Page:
DC and Maryland Breast Augmentation with Saline or Silcone
In my practice currently, I perform mainly Silicone Cohesive Gel implants, with the remaining 10% being saline filled implants. There are advantages and disadvantages to each, and I will discuss what I think is best for you and your goals during the consultation.
Saline implants are filled to size during the procedure. As the name implies, they are filled with sterile saline fluid, which is just salt water. Note that the outershell of the saline implant is made with silicone, but this is similar to many medical devices. The difference is the filling, not the shell (which is solid and does not “leak”)
Because they are filled during the procedure, they can be roll them like a cigar and inserted them into either a submuscular or subglandular pocket via a very small incision. In general, the saline implant will have a slightly smaller scar than the silicone implant. This becomes more of a difference with implants greater than 300 cc.
They do not require monitoring. If an implant leaks, and it is filled with saline, you will know it because the fluid will seep out over the next few days. This is not true of silicone. If a silicone implant shell ruptures, you may not know it until you get the breast examined with a study.
They are less expensive than silicone, although that has diminished over the past five years. In general, they will be around $500 cheaper than the silicone implants due to the different costs charged by the manufacturer.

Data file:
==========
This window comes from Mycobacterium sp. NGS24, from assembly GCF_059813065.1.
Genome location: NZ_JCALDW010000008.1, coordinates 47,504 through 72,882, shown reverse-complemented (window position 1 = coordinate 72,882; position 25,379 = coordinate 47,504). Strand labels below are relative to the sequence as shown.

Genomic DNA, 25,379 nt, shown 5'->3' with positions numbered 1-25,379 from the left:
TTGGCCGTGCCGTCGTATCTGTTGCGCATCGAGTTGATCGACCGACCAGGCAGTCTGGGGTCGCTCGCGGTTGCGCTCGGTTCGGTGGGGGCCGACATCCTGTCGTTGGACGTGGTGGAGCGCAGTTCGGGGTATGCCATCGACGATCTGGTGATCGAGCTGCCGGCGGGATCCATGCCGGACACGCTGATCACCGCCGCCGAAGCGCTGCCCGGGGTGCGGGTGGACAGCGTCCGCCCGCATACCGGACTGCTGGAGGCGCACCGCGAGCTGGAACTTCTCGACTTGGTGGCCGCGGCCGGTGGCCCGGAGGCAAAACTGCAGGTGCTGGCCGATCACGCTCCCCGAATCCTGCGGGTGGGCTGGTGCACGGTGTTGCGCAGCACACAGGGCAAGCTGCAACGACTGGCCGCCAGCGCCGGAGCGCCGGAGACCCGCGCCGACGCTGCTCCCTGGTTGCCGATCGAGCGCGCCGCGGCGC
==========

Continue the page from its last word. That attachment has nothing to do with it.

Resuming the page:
While I personally think that both saline and silicone implants are safe, if one of my patient is a “worrier”, or is not convinced of the absolute safety of the silicone gel, than I would recommend saline implants. There are enough stresses in today’s life and I would rather not implant a product that cause my patients to worry more! I want my patients to be stress free and beautiful.
Disadvantages of Saline
The feel is the greatest relative disadvantage. I say relative because it is not that I think that saline feels bad, its just that I think (and most of my patients too) that silicone just feels better. This becomes more of an issue the less native breast tissue you have and the bigger the size of the implant. It is also more of an issue with the subglandular (over the muscle) placement of the implant.
Silicone implants have a silicone rubber shell that is filled with a fixed amount of silicone gel. The earlier models (it has been over 50 years since the first models were invented!!) were pulled from the market due to health worries. After comprehensive evaluation of the evidence for the Association of Silicone Breast Implants with human health conditions, the Institute of Medicine concluded in “no definitive evidence linking breast implants to cancer, neurological diseases, neurological problems or other systemic diseases.”
They were therefore reintroduced for use in 2006. Please note that today’s breast implants are, due to the refinement of the manufacturers, more advanced and safer than the early silicone filled implants.
Feel, feel, feel. I think saline implants feel fine. But silicones feel better. this is more of an issue with larger implants, and implants being used over the muscle.
slightly larger incision required because they come prefilled. Only an issue if you are planning to go big, ie 300 cc or more. overall this is a minor issue. The scar is still small, and only slightly bigger than the saline.
Monitoring. The FDA recommends you get every three year monitoring via MRI if you get a silicone implant. this is because you would not necessarily be able to tell if the implant ruptures.
Slightly more expensive than saline implants.
Size comes typically come in 25 cc intervals.
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